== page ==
From the first moment on the univese begun to expand, though at a slower rate than is presently predicted on the basis of the red shift of distant galaxis (see the Appendix). Heims theory results in a present age of the universe approximately equal to 5.45 x 10^107 years, and a diameter D of about 6.37 x 10^109 light years. During most of its existence the universe consisted of an empty metronic lattice, whose metrons kept getting smaller as the universe grew larger. Eventually, metrons became small enough for matter to come into existence. This may have occurred some 15-40 billion (10^9) years ago, at which time matter was created throughout the volume of the universe. Hence, according to heim matter did not originate very soon after a big bang explosion but more uniformly in scattered fire-cracker like bursts, perhaps of galactic proportions. Spontaneous uniform creation of matter, coupled with the partly attractive and partly repulsive force of gravity mentioned in Section 3 resulted in the observed large-scale galactic structure of the universe. Creation of matter continues to this day, though on a very much reduced scale."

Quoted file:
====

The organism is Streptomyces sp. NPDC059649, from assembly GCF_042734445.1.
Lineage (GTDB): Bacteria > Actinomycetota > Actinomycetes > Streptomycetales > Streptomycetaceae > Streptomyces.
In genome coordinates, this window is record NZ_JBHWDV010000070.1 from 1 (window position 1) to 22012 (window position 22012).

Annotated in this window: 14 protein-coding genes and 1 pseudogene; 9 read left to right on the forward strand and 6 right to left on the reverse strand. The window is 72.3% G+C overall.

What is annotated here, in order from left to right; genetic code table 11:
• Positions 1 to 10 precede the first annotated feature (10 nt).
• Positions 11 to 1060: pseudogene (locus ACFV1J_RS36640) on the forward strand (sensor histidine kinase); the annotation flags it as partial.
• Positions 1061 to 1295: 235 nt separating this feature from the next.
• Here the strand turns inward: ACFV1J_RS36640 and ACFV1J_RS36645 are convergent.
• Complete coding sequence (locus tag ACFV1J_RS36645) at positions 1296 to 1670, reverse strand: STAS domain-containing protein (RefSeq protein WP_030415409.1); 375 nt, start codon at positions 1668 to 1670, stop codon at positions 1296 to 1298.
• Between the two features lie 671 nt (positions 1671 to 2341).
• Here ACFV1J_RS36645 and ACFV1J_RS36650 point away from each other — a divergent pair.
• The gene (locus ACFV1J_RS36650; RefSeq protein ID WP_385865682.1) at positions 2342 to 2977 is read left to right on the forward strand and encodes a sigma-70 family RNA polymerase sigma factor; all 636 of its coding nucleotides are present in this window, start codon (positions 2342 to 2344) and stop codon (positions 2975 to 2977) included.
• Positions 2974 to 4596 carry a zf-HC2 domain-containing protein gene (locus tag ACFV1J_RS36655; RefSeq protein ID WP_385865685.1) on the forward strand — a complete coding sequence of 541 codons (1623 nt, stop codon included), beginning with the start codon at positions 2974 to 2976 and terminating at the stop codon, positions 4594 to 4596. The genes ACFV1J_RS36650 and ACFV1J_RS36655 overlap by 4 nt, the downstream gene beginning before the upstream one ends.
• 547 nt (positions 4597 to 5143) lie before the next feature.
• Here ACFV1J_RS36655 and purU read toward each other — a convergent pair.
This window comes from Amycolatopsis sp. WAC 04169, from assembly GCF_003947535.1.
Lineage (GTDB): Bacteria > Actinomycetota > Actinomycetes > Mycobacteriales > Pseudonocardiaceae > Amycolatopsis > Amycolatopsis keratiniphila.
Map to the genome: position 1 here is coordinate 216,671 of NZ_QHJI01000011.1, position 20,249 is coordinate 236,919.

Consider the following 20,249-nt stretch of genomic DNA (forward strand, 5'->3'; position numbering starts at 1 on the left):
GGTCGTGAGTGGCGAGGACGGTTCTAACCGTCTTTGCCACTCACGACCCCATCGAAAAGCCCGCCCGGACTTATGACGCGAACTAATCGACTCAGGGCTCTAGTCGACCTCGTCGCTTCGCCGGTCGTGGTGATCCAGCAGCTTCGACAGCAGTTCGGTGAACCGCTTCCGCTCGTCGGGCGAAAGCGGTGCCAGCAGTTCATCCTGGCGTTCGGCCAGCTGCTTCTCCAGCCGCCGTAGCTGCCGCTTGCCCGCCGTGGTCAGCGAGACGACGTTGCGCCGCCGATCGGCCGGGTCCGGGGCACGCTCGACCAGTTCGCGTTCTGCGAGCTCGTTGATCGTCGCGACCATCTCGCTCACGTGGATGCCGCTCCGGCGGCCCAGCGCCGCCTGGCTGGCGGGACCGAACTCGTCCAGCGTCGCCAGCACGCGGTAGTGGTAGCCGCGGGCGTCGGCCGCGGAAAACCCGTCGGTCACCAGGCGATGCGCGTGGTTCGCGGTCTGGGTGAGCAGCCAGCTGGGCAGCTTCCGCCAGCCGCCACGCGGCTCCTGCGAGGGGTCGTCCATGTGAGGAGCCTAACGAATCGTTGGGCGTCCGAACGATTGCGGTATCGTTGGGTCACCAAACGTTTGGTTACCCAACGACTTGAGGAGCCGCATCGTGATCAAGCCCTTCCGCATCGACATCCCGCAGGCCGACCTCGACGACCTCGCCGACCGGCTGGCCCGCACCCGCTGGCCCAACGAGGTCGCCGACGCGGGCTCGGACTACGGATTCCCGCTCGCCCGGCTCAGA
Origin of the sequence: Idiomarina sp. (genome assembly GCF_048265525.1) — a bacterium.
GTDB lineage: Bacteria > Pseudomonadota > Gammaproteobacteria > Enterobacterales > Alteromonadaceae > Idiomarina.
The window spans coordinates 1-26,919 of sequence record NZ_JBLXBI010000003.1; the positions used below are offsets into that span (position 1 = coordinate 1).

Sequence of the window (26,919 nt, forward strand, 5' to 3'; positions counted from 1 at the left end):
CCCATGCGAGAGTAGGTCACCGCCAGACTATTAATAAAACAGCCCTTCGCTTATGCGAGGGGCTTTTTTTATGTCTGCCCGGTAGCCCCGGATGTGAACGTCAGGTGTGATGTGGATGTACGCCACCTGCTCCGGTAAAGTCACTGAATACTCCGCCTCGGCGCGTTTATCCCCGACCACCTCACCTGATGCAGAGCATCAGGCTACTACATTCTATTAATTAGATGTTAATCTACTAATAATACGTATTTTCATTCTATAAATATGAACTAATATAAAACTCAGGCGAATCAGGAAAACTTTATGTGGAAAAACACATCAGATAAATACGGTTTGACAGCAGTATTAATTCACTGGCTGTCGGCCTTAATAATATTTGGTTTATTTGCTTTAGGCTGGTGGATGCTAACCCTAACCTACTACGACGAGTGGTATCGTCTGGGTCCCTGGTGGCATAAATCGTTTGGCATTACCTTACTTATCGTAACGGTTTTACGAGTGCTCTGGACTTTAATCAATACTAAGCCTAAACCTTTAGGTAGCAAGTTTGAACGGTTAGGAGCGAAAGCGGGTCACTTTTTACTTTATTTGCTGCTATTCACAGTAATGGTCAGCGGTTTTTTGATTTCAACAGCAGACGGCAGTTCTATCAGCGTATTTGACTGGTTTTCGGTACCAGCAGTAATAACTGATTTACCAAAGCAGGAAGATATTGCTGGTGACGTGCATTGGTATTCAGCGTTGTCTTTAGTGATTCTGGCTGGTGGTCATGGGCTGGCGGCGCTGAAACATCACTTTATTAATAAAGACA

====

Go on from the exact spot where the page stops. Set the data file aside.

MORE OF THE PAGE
Note that Heim's theory is based on the calculus of finite differences. There are no infinities or singularities. Things get small and large, but everything is still countable.
The Church teaches that God created the heavens and the earth. The Church does not propose a technical explanation of “ how” this happened... just that it did and that God was the prime mover.
Though discerning by electric rather than candle light of how He did it means that we have studied and understand at least some of His mechanisms quite well.
It doesn't need to.... "So shall my word be that goeth forth out of my mouth: it shall not return unto me void, but it shall accomplish that which I please, and it shall prosper in the thing whereto I sent it." (Isaiah 55:11)...That same word that went into Lazurus' tomb and brought him forth did also... "By the word of the Lord were the heavens made; and all the host of them by the breath of his mouth....For he spake, and it was done; he commanded, and it stood fast"(Psalm 33:6,9)
God spake, and it was done; God commanded, and it stood fast.